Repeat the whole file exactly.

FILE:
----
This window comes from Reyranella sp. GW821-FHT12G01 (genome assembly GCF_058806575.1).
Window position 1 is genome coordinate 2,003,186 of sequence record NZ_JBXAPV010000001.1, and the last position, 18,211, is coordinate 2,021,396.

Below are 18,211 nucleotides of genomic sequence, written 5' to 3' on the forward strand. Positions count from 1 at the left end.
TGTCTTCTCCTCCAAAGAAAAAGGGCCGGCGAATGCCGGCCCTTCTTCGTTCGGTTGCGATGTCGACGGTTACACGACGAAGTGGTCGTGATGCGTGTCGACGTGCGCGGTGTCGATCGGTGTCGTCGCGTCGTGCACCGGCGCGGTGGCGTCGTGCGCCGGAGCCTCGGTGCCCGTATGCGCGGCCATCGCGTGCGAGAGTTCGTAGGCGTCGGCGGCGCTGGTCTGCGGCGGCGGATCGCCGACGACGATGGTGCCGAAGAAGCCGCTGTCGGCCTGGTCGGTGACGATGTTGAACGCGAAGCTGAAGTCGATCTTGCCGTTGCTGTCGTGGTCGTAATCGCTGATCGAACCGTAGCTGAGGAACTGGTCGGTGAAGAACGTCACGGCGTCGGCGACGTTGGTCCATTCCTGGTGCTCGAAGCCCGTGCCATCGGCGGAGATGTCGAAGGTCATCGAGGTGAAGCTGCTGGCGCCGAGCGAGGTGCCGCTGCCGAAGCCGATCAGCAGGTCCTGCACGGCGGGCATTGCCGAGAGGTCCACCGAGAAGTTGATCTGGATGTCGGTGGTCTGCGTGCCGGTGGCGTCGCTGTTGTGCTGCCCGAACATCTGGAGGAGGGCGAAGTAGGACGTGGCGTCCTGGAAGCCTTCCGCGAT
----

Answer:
This window comes from Reyranella sp. GW821-FHT12G01 (genome assembly GCF_058806575.1).
Window position 1 is genome coordinate 2,003,186 of sequence record NZ_JBXAPV010000001.1, and the last position, 18,211, is coordinate 2,021,396.

Below are 18,211 nucleotides of genomic sequence, written 5' to 3' on the forward strand. Positions count from 1 at the left end.
TGTCTTCTCCTCCAAAGAAAAAGGGCCGGCGAATGCCGGCCCTTCTTCGTTCGGTTGCGATGTCGACGGTTACACGACGAAGTGGTCGTGATGCGTGTCGACGTGCGCGGTGTCGATCGGTGTCGTCGCGTCGTGCACCGGCGCGGTGGCGTCGTGCGCCGGAGCCTCGGTGCCCGTATGCGCGGCCATCGCGTGCGAGAGTTCGTAGGCGTCGGCGGCGCTGGTCTGCGGCGGCGGATCGCCGACGACGATGGTGCCGAAGAAGCCGCTGTCGGCCTGGTCGGTGACGATGTTGAACGCGAAGCTGAAGTCGATCTTGCCGTTGCTGTCGTGGTCGTAATCGCTGATCGAACCGTAGCTGAGGAACTGGTCGGTGAAGAACGTCACGGCGTCGGCGACGTTGGTCCATTCCTGGTGCTCGAAGCCCGTGCCATCGGCGGAGATGTCGAAGGTCATCGAGGTGAAGCTGCTGGCGCCGAGCGAGGTGCCGCTGCCGAAGCCGATCAGCAGGTCCTGCACGGCGGGCATTGCCGAGAGGTCCACCGAGAAGTTGATCTGGATGTCGGTGGTCTGCGTGCCGGTGGCGTCGCTGTTGTGCTGCCCGAACATCTGGAGGAGGGCGAAGTAGGACGTGGCGTCCTGGAAGCCTTCCGCGAT